KEEPERS: Kendrys Morales and other wounded hitters

Here are some more names with shifting outlooks due to off-season player movement -- as well as injuries that impacted their 2011 performances and/or could put them behind the eight-ball to begin 2012.  Once again, we consider their immediate and three-year outlooks.

Morales a huge question mark -- with huge upside ...   Kendrys Morales (DH, LAA) is making progress, at least physically.  Glowing reports from the doctor who performed Morales’ second ankle operation and GM Jerry DiPoto describe Morales running on his own body weight this past December, and currently ramping up his January on-field baseball activities in Arizona.  Notwithstanding this positive news, Morales’ outlook remains murky for so many reasons.

Year      AB  BA   xBA  bb%  ct%  HR    GLF     PX   xPX  hr/f 
====     ===  ===  ===  ===  ===  ==  ========  ===  ===  ====
2009     566 .306 .299   8%  79%  34  42/17/41  168  159   18%
2010     193 .290 .291   6%  84%  11  48/21/31  113  110   22%
2011     ------------------Did Not Play-------------------------

After defecting to the U.S. in 2005 at age 21, the Cuban-born Morales struggled extensively with climate, injuries (quad, hamstring, oblique), conditioning and culture shock prior to his ’09 breakout.  While his April-May 2010 power metrics may raise questions as to 2009’s legitimacy, Morales was always a notorious cold-weather struggler.  His recent xBA and hr/f history along with a PX that hovered between 123 and 200 throughout ’09 suggest that 2010’s brief GB uptick alone isn’t alarming.  In short, Morales is likely both a legit power threat and high-average hitter -- if healthy.

And therein lies the rub, because Morales hasn’t played in a baseball game for 20 months, since his ill-advised May 2010 HR celebration.  There’s no way of knowing how much his skills may have atrophied or how his ankle will hold up over a full season, even as a DH now with Albert Pujols in fold.  And the even bigger injury-related issues may be his weight and conditioning, with which Morales struggled extensively prior to 2009.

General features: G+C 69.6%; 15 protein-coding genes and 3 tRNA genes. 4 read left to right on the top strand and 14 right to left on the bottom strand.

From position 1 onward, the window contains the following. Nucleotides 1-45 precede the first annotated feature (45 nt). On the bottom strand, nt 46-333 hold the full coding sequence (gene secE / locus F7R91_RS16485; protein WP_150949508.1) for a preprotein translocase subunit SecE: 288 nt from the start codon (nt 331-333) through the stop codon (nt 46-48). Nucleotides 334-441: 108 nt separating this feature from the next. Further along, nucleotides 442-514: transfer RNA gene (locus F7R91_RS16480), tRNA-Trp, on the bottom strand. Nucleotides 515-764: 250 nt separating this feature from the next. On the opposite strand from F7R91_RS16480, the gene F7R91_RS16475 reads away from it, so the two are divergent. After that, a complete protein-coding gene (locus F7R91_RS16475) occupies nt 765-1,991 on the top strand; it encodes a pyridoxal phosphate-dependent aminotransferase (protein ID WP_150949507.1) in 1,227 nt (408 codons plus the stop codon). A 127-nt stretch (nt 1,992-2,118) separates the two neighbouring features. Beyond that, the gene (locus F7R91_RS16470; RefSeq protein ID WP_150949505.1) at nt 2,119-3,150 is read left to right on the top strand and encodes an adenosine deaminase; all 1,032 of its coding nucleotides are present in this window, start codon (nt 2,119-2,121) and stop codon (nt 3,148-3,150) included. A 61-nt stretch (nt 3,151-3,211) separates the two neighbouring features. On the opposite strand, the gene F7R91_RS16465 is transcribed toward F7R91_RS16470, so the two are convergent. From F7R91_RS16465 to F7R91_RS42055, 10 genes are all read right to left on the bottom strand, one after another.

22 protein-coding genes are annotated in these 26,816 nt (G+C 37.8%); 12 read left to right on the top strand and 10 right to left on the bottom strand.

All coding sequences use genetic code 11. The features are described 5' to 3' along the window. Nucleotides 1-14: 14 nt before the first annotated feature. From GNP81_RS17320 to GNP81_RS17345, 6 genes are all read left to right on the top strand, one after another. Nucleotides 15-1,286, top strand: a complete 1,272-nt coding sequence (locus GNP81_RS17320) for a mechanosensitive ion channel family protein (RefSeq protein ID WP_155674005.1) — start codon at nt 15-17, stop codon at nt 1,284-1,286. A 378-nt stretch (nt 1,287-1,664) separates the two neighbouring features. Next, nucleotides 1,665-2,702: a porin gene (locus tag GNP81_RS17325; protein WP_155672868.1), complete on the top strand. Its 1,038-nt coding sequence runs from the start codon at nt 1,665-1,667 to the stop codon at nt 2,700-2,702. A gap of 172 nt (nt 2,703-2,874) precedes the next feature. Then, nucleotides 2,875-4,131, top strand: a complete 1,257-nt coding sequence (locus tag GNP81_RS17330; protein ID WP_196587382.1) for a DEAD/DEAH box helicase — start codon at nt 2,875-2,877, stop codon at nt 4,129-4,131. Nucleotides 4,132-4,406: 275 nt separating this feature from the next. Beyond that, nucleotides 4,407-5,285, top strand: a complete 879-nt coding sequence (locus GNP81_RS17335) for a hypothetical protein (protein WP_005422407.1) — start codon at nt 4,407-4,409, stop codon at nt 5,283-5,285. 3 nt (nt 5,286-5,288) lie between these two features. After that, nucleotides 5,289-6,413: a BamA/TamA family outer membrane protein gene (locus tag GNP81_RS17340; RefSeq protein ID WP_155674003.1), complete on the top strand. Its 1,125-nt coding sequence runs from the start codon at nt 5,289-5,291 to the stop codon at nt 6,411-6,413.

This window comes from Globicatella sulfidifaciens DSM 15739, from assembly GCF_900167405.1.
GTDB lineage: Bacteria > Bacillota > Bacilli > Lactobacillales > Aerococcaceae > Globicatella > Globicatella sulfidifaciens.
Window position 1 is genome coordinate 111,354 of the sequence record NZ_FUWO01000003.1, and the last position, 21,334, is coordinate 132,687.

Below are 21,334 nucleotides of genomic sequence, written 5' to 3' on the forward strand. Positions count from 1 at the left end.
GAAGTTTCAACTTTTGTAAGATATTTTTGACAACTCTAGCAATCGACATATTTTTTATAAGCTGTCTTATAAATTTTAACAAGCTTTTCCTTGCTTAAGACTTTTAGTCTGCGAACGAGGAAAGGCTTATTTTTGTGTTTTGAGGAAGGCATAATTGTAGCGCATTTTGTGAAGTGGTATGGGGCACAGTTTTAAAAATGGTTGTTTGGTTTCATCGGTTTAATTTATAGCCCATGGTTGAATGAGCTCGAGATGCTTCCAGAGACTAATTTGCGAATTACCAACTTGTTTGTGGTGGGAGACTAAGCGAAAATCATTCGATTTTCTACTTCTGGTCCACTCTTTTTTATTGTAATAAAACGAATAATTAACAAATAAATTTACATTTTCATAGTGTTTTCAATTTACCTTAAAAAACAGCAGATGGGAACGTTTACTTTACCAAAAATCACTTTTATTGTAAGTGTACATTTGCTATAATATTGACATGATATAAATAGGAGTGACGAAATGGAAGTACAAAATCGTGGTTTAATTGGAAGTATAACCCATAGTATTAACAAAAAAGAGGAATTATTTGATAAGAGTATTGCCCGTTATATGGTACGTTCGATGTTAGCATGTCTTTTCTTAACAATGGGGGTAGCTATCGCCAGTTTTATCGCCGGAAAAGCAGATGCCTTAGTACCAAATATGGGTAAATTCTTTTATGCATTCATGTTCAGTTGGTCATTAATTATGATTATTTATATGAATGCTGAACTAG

The positives of his pre-injury performance, age (28) and as a switch-hitter backing Pujols and the emerging Mike Trout keep him attractive, but be aware that Morales’ return to form and full-time AB aren’t guaranteed – and likely won’t happen immediately in 2012.  He still has time to resume his career, but he’s a high-ceiling / high-risk proposition for now.

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Craig remains relevant despite new hurdles ...   Allen Craig (OF, STL) produced a solid rookie reason in part-time play, followed up by an outstanding post-season that included 8 walks, 4 HR and a .622 Slg..  Craig performed at a high level, fighting through leg issues (knee, hamstring) in the second half – but he finally succumbed to off-season surgery that could delay his 2012 by a month or two.  In response to his projected downtime and the loss of Albert Pujols, the Cards signed Carlos Beltran to a two-year deal, seeming leaving Craig with only part-time AB and a questionable future.  But it’s not that cut-and-dried.

Year      AB  BA   xBA  bb%  ct%  Eye   HR  PX   xPX  hr/f 
=====    ===  ===  ===  ===  ===  ====  ==  ===  ===  ====
2010*    420 .249 .262   7%  71%  0.40  13  115  145   11%
2011*    241 .292 .292   7%  81%  0.53  12  145  111   18%
*Includes MLEs